India's Gandhi rebuked for 'misogynistic' remarks against defense minister
NEW DELHI (Reuters) – Indian opposition leader Rahul Gandhi has come under fire for “misogynistic” remarks when he asked Prime Minister Narendra Modi to “be a man” and not field a woman, the defense minister, to defend him in debates over a controversial fighter jet deal.
Gandhi, president of the Congress party, on Wednesday mocked Modi for staying away from parliament as it discussed accusations of corruption against the government in a deal to buy 36 Rafale planes from France’s Dassault Aviation and a decision to pick Reliance Defence as a domestic partner.
The government and the companies deny the charges, but the latest controversy has intensified rivalry between Congress and the ruling Bharatiya Janata Party (BJP) ahead of a general election due to be held by May.
Gandhi, the scion of the Nehru-Gandhi dynasty that has ruled India for decades, often calls Modi a “thief” while the prime minister addresses him as “privileged dynast” in most of his public speeches.
“He runs away from the people’s court and asks a woman, Nirmala Sitharaman ji, ‘defend me, I won’t be able to defend myself’”, Gandhi said at a public rally, referring to Modi and using a honorific for Sitharaman.
Gandhi’s comments drew widespread criticism on social media. Some people said Sitharaman – the second woman to run the defense ministry after the late Indira Gandhi, a former prime minister and Rahul Gandhi’s grandmother – deserved an apology.
Sitharaman has not commented but her cabinet colleague, Sushma Swaraj, also a woman, said Gandhi’s comments hit a “new low in the history of Indian politics”.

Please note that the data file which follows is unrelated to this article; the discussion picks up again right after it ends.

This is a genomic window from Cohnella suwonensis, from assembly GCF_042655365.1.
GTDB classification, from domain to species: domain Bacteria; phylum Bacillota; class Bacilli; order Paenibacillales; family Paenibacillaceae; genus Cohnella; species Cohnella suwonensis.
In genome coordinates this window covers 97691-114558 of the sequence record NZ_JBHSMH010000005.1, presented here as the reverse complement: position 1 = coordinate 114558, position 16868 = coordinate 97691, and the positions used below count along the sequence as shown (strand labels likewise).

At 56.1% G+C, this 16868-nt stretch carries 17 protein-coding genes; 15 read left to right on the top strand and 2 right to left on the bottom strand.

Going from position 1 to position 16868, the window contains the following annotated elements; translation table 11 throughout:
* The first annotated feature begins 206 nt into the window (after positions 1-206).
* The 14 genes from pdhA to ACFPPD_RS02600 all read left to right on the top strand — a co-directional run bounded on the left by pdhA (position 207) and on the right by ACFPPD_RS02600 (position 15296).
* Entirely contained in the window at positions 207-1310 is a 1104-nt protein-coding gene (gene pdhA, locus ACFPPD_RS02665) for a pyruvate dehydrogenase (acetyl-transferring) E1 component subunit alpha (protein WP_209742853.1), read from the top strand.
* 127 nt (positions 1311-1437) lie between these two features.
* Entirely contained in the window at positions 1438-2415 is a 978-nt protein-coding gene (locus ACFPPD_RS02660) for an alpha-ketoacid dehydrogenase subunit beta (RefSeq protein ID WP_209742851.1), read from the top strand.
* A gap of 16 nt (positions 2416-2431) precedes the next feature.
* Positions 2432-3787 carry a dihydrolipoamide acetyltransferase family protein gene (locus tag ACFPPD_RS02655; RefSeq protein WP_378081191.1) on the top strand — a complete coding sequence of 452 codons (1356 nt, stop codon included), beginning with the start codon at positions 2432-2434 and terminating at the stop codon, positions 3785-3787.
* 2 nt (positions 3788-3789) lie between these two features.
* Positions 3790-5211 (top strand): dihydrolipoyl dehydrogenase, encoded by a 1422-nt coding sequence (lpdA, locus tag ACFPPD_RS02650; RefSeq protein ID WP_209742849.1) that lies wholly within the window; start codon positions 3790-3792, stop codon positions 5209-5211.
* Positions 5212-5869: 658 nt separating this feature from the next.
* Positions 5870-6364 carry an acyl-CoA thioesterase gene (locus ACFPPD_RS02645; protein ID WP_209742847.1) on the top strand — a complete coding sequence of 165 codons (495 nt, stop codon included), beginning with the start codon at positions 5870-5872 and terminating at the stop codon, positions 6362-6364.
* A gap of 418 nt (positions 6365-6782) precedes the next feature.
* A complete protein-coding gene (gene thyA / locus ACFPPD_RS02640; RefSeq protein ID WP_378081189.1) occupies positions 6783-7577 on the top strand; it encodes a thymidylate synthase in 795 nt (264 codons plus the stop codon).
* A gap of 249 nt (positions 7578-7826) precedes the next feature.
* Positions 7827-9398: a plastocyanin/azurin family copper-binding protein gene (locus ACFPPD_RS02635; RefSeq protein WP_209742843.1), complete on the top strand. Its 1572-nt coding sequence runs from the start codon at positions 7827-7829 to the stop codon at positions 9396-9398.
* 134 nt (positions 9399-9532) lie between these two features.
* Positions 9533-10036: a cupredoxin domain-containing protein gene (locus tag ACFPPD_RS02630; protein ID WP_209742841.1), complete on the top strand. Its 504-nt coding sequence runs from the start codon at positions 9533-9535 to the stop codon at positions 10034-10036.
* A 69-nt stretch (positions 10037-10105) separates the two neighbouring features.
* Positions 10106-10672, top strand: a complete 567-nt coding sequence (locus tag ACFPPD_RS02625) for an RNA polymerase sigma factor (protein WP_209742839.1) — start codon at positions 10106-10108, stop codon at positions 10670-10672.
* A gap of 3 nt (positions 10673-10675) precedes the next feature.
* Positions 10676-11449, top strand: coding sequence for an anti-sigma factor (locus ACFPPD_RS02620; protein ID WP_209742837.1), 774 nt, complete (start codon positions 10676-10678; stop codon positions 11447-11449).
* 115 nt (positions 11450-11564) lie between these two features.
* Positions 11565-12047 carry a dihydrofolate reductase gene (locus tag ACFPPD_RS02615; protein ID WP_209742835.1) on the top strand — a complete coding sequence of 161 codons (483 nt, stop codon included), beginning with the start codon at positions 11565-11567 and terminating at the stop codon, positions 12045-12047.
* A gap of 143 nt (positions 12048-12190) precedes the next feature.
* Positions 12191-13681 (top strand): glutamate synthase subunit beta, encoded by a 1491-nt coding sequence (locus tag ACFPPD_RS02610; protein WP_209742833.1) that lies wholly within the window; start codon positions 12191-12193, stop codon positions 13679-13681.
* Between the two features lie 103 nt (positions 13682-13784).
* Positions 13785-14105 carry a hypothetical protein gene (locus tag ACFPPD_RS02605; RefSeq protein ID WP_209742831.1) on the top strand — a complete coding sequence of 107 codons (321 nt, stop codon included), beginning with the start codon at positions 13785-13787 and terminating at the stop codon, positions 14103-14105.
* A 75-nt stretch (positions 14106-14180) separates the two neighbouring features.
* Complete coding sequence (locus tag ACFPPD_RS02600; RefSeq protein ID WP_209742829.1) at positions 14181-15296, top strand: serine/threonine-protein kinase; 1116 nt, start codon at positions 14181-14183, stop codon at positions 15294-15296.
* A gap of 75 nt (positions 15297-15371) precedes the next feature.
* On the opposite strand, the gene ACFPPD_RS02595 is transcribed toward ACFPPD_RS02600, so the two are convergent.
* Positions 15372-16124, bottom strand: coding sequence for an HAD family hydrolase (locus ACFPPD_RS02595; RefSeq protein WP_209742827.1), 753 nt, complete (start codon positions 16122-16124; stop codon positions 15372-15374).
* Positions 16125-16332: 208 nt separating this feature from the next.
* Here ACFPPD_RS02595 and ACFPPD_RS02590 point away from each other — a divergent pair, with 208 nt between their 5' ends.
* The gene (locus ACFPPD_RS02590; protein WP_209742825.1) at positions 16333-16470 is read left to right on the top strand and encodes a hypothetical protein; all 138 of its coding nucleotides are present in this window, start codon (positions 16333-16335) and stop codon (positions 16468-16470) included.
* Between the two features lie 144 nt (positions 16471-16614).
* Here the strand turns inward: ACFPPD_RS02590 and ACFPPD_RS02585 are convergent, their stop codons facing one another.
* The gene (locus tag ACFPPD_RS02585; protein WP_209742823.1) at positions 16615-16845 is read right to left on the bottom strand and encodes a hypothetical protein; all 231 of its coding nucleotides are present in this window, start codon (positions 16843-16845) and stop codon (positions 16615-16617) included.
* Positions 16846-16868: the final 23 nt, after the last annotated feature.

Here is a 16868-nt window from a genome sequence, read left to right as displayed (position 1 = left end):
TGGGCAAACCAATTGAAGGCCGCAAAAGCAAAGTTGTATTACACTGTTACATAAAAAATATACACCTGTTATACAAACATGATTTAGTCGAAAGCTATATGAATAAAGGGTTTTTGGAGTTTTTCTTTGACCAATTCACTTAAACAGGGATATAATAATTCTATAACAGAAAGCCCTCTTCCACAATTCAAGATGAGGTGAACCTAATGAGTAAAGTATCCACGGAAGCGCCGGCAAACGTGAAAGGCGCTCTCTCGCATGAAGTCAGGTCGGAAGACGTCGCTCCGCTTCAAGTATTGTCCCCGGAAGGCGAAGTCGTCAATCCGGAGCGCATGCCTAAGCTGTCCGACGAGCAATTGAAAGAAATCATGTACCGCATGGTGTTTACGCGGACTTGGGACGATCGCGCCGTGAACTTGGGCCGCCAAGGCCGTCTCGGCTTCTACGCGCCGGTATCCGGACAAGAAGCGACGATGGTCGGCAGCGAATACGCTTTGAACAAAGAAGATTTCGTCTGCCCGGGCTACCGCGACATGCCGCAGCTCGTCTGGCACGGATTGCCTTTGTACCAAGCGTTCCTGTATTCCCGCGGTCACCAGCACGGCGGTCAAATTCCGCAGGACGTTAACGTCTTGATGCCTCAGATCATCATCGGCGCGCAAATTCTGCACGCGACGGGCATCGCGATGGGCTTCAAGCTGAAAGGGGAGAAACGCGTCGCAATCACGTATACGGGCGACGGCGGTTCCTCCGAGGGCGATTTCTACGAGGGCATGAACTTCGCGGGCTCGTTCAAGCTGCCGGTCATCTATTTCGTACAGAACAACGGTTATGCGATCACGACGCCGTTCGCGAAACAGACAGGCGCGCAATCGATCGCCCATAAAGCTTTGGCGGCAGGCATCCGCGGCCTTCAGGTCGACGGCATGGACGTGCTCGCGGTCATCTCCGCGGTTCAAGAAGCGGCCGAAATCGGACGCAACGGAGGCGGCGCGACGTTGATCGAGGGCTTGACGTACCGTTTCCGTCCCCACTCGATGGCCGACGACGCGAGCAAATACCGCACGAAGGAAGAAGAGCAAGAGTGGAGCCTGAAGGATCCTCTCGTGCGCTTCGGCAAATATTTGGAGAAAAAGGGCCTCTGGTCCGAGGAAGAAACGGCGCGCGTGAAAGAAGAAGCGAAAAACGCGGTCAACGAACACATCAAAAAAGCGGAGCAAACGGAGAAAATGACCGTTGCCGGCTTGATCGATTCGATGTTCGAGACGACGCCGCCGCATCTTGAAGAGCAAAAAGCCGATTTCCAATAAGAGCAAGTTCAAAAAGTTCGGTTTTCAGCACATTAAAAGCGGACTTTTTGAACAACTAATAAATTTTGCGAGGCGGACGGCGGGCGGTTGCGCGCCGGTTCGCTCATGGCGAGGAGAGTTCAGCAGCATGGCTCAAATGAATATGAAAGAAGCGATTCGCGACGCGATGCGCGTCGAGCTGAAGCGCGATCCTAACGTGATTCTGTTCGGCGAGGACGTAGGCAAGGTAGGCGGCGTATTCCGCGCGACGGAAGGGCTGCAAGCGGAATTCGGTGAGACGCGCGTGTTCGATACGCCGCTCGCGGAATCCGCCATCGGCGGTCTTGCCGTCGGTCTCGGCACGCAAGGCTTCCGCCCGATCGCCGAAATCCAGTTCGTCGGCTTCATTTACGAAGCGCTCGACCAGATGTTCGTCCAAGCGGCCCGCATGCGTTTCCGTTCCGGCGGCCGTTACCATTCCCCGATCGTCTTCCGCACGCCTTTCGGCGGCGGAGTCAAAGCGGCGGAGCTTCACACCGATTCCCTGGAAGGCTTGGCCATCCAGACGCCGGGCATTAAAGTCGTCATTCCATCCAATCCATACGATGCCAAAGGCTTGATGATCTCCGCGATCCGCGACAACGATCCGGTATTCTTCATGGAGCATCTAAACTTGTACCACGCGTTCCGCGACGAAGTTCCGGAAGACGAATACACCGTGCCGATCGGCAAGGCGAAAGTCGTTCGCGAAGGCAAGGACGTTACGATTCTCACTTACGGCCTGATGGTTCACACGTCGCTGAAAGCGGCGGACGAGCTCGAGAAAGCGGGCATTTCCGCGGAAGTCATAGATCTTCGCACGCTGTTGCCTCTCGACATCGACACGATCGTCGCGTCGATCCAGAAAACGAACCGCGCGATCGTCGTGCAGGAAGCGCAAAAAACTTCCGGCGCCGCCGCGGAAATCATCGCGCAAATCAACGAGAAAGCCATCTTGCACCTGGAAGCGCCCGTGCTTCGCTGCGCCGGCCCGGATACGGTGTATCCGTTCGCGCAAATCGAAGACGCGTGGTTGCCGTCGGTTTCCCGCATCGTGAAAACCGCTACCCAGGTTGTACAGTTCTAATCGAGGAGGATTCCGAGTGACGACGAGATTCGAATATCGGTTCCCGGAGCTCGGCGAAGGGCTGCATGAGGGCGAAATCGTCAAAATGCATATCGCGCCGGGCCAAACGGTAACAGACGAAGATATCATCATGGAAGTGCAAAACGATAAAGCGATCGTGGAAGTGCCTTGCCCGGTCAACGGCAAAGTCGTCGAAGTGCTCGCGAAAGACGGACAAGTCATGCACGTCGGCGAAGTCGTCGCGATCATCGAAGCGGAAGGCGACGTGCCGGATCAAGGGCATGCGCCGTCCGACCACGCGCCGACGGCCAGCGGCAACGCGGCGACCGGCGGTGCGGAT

#BeAMan was one of the most trending hashtags on Twitter and some women posted their pictures holding placards that said: Mr. Rahul Gandhi, real men don’t insult women”.
Congress rejected the accusations of misogyny, saying Gandhi was a “progressive, inclusive and liberal leader” and that the party believed in gender equality. It added the reference to “woman” by Gandhi was an “innocent figure of speech”.
But the National Commission for Women, a statutory body that fights for women’s rights, condemned Gandhi’s comments.
“The remarks made are extremely misogynistic, offensive, unethical and show an extreme disrespect towards the dignity and honour of women in general,” the commission said in a notice.
“The commission strongly condemns such irresponsible and disparaging views of persons holding responsible positions.”
The controversy came a day after Indian cricketer Hardik Pandya apologized for comments made during a high-profile talk show aired on Sunday, when he bragged about “hitting” on women and telling his parents about them.
“Honestly, I got a bit carried away with the nature of the show,” Pandya, currently with the Indian team playing in Australia, said on Twitter. “In no way did I mean to disrespect or hurt anyone’s sentiments. Respect.”
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